in a Phlash
2002 This week's DaDane
is dedicated to all the Great Danes who've been lost to a serious
form of heart disease known as Dilated Cardiomyopathy (DCM)
and to the broken hearts they've left behind. Pictured above is
Nan English's Phlash who passed away
on May 4, 2002, after a long struggle with DCM. This is the story
of Phlash's final months, in the words of the person who loved him
are a heartbreak breed, you know?" My vet has said
that to me many a time. As with most people who have Danes,
I know the meaning of this statement all too well. You see,
I was the second child. The first child in our family
was a Great Dane. It has been such in my family all of these
My heart has been broken again. I lost my dear friend, Phlash,
to a dastardly disease: Dilated
Cardiomyopathy (DCM). This disease is devastating
to dog, owner, family and friends.
I would like to tell you all about my very, very special
Dane named Phlash. But instead I will write about our last
journey together. My hope is that our story can help the
Dane community in its fight against DCM and help
others like me and Phlash who find themselves faced with
this horrendous terminal disease.
Dilated cardiomyopathy is a primary
heart muscle disease usually characterized by
enlargement of the left ventricle. The muscle
wall of the ventricle becomes thin and stretches,
resulting in an enlargement and weakening of
the chamber. The weakened heart muscle can no
longer pump blood effectively. This causes a
buildup of fluid in the lungs and elsewhere.
It eventually leads to heart failure.
the beginning, it was just a cough
Our story began in the wee hours of a Saturday morning in
late January, 2002. I woke up to hear Phlash coughing. It
sounded like he had a hair or something caught in his throat
and he couldn't clear it. When the coughing ended, I thought,"Good!"
But it had been a troubling sound, so later I emailed several
people I knew to be knowledgeable about the breed, one of
whom is a vet who owns large dogs. The responses were about
what I expected... not to worry. One response, however,
had an addendum which caused me concern. In addition to
some other comments, my friend said that the only other
time she observed such a cough had been with a DCM dog.
The next week rolled around and all was well. No coughing.
All normal. Five nights later things changed. Again there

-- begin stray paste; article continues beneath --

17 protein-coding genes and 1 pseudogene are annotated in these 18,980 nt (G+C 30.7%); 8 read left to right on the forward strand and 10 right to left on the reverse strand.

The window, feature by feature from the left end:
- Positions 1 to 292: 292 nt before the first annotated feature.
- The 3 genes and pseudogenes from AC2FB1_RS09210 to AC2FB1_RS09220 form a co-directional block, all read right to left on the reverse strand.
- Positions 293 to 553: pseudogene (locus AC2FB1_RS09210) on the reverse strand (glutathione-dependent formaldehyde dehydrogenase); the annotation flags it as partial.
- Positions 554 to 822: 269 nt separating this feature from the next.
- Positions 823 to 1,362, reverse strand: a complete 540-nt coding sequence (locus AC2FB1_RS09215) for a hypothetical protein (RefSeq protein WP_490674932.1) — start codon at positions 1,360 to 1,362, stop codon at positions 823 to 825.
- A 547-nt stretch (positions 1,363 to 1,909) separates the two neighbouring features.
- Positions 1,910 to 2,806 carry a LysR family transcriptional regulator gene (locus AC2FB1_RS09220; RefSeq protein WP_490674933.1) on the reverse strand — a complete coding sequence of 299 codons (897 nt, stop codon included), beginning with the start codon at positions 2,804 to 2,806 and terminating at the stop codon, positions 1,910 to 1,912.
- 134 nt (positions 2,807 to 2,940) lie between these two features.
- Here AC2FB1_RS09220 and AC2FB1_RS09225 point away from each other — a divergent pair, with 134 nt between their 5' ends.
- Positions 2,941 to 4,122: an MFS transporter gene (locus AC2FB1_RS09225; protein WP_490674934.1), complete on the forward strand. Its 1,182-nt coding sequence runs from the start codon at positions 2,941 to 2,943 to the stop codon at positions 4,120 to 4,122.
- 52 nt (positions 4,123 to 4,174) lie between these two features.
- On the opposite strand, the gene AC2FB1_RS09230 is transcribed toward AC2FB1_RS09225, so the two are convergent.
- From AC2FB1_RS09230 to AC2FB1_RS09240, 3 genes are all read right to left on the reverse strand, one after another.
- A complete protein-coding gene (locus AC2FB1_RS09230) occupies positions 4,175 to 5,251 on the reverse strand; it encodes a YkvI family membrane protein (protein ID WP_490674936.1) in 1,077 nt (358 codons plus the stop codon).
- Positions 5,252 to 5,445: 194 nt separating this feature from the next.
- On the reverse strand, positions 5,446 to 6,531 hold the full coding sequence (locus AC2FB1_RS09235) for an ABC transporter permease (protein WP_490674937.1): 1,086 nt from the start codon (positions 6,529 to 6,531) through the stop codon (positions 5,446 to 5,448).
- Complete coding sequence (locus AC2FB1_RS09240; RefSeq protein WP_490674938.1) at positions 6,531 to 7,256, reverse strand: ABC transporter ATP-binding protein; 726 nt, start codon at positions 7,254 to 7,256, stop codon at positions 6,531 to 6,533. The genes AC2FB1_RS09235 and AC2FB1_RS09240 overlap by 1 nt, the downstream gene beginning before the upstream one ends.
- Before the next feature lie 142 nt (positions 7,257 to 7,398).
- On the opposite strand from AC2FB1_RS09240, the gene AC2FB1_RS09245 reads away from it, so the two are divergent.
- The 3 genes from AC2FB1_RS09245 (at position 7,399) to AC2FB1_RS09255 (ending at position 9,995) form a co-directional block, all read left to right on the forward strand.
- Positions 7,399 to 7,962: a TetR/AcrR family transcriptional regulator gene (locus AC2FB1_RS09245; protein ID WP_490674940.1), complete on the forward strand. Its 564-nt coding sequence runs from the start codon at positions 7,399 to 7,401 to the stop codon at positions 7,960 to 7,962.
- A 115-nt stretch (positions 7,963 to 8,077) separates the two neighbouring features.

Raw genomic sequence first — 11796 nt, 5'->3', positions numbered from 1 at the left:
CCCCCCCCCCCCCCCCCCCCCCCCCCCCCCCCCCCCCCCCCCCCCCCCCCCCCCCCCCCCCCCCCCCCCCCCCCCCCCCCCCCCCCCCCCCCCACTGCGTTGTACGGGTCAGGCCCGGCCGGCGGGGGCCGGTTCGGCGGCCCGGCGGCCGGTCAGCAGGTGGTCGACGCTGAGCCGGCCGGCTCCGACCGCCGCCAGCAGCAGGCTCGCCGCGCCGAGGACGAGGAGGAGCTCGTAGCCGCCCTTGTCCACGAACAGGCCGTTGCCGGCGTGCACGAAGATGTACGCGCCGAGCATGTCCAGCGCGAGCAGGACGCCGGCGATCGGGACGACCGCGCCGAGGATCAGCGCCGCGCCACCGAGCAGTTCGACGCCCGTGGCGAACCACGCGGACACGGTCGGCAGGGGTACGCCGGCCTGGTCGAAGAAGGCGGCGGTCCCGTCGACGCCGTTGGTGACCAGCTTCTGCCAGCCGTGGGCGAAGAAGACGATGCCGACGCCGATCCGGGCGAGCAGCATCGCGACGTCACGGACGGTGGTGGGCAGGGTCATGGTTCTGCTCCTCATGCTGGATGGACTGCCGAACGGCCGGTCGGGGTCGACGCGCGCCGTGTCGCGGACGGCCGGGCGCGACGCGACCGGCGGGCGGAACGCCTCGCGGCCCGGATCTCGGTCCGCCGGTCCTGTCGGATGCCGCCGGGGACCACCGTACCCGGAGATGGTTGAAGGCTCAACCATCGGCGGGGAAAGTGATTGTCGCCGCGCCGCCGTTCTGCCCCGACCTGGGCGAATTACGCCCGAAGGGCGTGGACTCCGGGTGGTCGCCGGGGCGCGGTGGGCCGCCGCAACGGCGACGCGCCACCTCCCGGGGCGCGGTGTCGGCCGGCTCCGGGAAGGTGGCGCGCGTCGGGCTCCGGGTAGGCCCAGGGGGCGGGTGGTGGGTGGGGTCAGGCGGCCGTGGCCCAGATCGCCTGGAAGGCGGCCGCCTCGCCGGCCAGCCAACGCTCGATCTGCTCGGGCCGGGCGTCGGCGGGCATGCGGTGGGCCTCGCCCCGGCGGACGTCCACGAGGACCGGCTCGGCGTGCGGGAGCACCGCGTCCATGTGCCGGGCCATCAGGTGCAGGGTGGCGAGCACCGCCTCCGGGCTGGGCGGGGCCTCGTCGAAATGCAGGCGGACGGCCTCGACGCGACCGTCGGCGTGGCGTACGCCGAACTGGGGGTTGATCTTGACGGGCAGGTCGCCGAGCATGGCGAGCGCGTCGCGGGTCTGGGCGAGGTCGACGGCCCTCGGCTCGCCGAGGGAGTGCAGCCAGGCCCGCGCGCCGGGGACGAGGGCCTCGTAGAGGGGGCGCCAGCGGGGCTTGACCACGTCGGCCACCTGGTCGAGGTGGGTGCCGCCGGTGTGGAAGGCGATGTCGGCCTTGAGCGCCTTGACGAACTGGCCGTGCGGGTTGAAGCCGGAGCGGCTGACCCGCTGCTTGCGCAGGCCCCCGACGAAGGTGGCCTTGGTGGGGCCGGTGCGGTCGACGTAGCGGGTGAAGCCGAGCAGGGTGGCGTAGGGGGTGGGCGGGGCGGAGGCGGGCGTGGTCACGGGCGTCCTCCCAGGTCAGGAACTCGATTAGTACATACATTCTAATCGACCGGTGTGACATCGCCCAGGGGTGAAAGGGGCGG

was coughing. The next day, Phlash and I headed to the vet.
A series of tests were run and the results forwarded to
a canine cardiac specialty clinic for evaluation. After
some waiting, my veterinarian came out of his office. I
knew from the look on his face that it was not good. I listened
to the bad news but I was in a fog. All the time I was stroking
Phlash. Here stood what appeared to be a healthy and strong
Dane. He was highly muscled from all the running that he
did daily. His weight was great. He had never had a sick
day. But looks can deceive. I was informed that Phlash's
heart was in very bad shape. It was Black Friday for us...
and that was an understatement!
The base medications that are usually prescribed
for DCM are diuretics, digoxin, and ACE inhibitors.
Diuretics are given to relieve the fluid buildup
in the body. Since
the diuretics tend to leach potassium, potassium
supplements may be necessary. Digoxin
(or other digitalis medicines) is given to help
the heart beat stronger and to control some
types of abnormal heart beats. ACE (angiotensin
converting enzymes) inhibitors
improve cardiac output. They widen the blood
vessels and lower blood pressure.
The next day, we began a new daily ritual: pills, pills, and
more pills. Morning and night, it was pills. Phlash was taking
Lasix, Digoxin, and Lotensin. The first week was no problem.
While Phlash was a bit "off," he was eating, swallowing
his pills, coming for loving and, as always, checking the
second week, Phlash lost his appetite. Little enticed him.
Understand, this boy was an "easy keeper." He was
never a picky eater. This was the beginning of an enormous
weight loss. I began racking my brain for all the things I
had heard about getting picky eaters to eat. What I was not
"getting" was that this was not a case of
Phlash being picky. Nothing tasted good to him and he had
virtually no appetite. Hamburger would taste okay for a couple
of days and then he would refuse it. The same
was true of other things that we tried: cheese, ice cream,